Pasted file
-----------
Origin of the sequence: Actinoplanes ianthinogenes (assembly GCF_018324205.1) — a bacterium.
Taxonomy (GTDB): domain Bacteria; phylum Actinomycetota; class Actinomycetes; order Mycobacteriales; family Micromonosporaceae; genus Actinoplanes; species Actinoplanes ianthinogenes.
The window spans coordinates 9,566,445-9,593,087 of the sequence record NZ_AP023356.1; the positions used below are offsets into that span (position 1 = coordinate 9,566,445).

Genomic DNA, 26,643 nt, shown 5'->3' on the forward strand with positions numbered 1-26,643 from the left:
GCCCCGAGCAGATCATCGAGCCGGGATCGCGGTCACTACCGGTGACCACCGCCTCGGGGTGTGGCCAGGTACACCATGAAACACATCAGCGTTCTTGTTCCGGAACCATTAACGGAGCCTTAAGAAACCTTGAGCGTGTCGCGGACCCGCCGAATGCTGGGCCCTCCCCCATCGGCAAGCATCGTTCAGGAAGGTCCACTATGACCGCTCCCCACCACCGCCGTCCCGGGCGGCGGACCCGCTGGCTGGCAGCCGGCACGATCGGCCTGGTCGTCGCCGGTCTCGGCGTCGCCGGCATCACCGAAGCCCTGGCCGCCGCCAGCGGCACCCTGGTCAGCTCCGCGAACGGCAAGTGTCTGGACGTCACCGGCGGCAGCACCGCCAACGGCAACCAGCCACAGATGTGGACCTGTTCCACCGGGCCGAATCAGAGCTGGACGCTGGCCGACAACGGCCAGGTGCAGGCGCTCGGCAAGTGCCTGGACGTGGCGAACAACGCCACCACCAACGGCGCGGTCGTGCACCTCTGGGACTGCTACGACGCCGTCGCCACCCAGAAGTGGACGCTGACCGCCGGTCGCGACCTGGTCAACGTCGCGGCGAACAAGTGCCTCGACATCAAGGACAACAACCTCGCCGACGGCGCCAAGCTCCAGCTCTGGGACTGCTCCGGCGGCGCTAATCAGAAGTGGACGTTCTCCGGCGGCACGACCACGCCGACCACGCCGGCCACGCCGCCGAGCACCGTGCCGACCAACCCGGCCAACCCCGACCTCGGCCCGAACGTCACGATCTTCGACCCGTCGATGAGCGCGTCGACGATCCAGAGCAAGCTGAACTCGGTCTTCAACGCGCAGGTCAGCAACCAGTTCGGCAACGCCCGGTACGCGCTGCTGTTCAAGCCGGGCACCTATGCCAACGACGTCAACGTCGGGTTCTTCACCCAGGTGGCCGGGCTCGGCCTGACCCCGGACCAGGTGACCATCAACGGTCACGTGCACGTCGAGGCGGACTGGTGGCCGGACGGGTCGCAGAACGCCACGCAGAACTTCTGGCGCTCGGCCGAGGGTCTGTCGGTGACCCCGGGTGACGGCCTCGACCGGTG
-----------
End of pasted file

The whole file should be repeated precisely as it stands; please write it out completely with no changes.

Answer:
Origin of the sequence: Actinoplanes ianthinogenes (assembly GCF_018324205.1) — a bacterium.
Taxonomy (GTDB): domain Bacteria; phylum Actinomycetota; class Actinomycetes; order Mycobacteriales; family Micromonosporaceae; genus Actinoplanes; species Actinoplanes ianthinogenes.
The window spans coordinates 9,566,445-9,593,087 of the sequence record NZ_AP023356.1; the positions used below are offsets into that span (position 1 = coordinate 9,566,445).

Genomic DNA, 26,643 nt, shown 5'->3' on the forward strand with positions numbered 1-26,643 from the left:
GCCCCGAGCAGATCATCGAGCCGGGATCGCGGTCACTACCGGTGACCACCGCCTCGGGGTGTGGCCAGGTACACCATGAAACACATCAGCGTTCTTGTTCCGGAACCATTAACGGAGCCTTAAGAAACCTTGAGCGTGTCGCGGACCCGCCGAATGCTGGGCCCTCCCCCATCGGCAAGCATCGTTCAGGAAGGTCCACTATGACCGCTCCCCACCACCGCCGTCCCGGGCGGCGGACCCGCTGGCTGGCAGCCGGCACGATCGGCCTGGTCGTCGCCGGTCTCGGCGTCGCCGGCATCACCGAAGCCCTGGCCGCCGCCAGCGGCACCCTGGTCAGCTCCGCGAACGGCAAGTGTCTGGACGTCACCGGCGGCAGCACCGCCAACGGCAACCAGCCACAGATGTGGACCTGTTCCACCGGGCCGAATCAGAGCTGGACGCTGGCCGACAACGGCCAGGTGCAGGCGCTCGGCAAGTGCCTGGACGTGGCGAACAACGCCACCACCAACGGCGCGGTCGTGCACCTCTGGGACTGCTACGACGCCGTCGCCACCCAGAAGTGGACGCTGACCGCCGGTCGCGACCTGGTCAACGTCGCGGCGAACAAGTGCCTCGACATCAAGGACAACAACCTCGCCGACGGCGCCAAGCTCCAGCTCTGGGACTGCTCCGGCGGCGCTAATCAGAAGTGGACGTTCTCCGGCGGCACGACCACGCCGACCACGCCGGCCACGCCGCCGAGCACCGTGCCGACCAACCCGGCCAACCCCGACCTCGGCCCGAACGTCACGATCTTCGACCCGTCGATGAGCGCGTCGACGATCCAGAGCAAGCTGAACTCGGTCTTCAACGCGCAGGTCAGCAACCAGTTCGGCAACGCCCGGTACGCGCTGCTGTTCAAGCCGGGCACCTATGCCAACGACGTCAACGTCGGGTTCTTCACCCAGGTGGCCGGGCTCGGCCTGACCCCGGACCAGGTGACCATCAACGGTCACGTGCACGTCGAGGCGGACTGGTGGCCGGACGGGTCGCAGAACGCCACGCAGAACTTCTGGCGCTCGGCCGAGGGTCTGTCGGTGACCCCGGGTGACGGCCTCGACCGGTG